23 August marks the European Day of Remembrance for Victims of Totalitarian Regimes proclaimed by the European Parliament in 2008. On this day in 1939, just before the outbreak of the Second World War, the Third Reich and the Soviet Union signed an agreement known as the Molotov-Ribbentrop Pact. It gave rise to a tragedy for millions of people. The European Network Remembrance and Solidarity (ENRS) is once again organising the international public educational campaign Remember. August 23 which brings the significance of those events closer to contemporary Europeans.
Short films which recall the individuals who experienced totalitarian violence, commemorative black ribbon pins, as well as an article on the contemporary controversy surrounding the Molotov-Ribbentrop Pact by the renowned British historian Roger Moorhouse, are just some of the activities of this year’s edition of the campaign delivered by the ENRS.
The ENRS’s initiative is joined by the European museums and memorial sites. On 23 August, visitors to the Auschwitz-Birkenau Museum, the Museum of the Second World War in Gdańsk, the House of European History in Brussels, the Museum of the Occupation of Latvia in Riga and the Nation’s Memory Institute (UPN) in Bratislava will receive a pin with the inscription ‘Remember. August 23’.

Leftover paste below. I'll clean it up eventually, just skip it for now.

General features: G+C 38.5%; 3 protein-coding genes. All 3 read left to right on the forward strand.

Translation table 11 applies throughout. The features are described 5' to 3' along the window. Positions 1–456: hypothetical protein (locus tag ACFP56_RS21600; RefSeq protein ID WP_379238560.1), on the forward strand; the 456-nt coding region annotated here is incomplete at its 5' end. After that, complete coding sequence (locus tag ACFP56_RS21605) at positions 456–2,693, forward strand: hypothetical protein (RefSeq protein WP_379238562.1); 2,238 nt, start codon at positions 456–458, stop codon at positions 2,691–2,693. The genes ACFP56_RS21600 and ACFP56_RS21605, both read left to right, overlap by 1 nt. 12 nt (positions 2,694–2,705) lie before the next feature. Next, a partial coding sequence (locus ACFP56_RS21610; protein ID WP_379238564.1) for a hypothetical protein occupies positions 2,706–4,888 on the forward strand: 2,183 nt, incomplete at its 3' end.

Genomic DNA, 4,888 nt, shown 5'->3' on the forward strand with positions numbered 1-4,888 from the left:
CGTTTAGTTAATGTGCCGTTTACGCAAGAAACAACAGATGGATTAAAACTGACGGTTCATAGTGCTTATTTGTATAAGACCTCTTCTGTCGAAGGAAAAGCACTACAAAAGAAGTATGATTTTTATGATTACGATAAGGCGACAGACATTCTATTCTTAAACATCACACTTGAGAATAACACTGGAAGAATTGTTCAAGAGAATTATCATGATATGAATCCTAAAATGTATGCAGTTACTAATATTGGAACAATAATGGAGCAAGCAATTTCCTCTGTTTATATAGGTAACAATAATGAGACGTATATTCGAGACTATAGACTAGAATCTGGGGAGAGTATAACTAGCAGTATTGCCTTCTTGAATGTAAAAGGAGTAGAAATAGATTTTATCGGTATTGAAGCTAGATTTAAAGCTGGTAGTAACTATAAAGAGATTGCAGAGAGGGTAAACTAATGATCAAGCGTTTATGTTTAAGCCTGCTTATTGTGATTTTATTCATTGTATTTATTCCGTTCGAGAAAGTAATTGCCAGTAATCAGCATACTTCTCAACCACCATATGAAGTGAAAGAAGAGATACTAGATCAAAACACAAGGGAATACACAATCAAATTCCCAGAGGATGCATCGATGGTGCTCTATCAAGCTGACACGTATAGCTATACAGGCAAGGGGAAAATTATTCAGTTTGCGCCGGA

The film spots will be shown on social media and public television channels in Romania, Czechia and Poland. The three premiered films present profiles of individuals whose fates become a starting point for reflection on moral values, civic attitudes and various forms of resistance. The protagonists of the ‘Remember. August 23’ campaign teach us that it is necessary to call a lie by its name as becoming aware of the truth brings liberation (Doina Cornea). They explain that freedom can also be found in reading and imagination (Ieva Lase), and that in the pursuit of reconciliation, dialogue is key, including that about trauma (Władysław Bartoszewski).
As part of the campaign, posters with the profiles of selected protagonists from previous years’ film spots - Kazimierz Moczarski, Mala Zimetbaum and Edward Galiński - will appear on the streets of Warsaw. Thanks to QR codes, the posters will refer to the short films dedicated to their stories.
In addition, an article by the British historian Roger Moorhouse in which the author analyses why Western Europe is reluctant to remember the Molotov-Ribbentrop Pact will be published on our website on 23rd August. The article will also appear in online editions of selected European dailies.
This year’s Remember. August 23’ campaign takes place in the shadow of the war in Ukraine, a tragedy affecting hundreds of thousands of people injured, murdered, imprisoned, deprived of their property and forced to flee by the Russian aggressor. On the day of yet another anniversary of the signing of the criminal Molotov-Ribbentrop Pact, we should remember not only the millions of victims of the 20th-century totalitarianisms, but also the inhabitants of Irpin, Borodyanka, Bucha or Mariupol.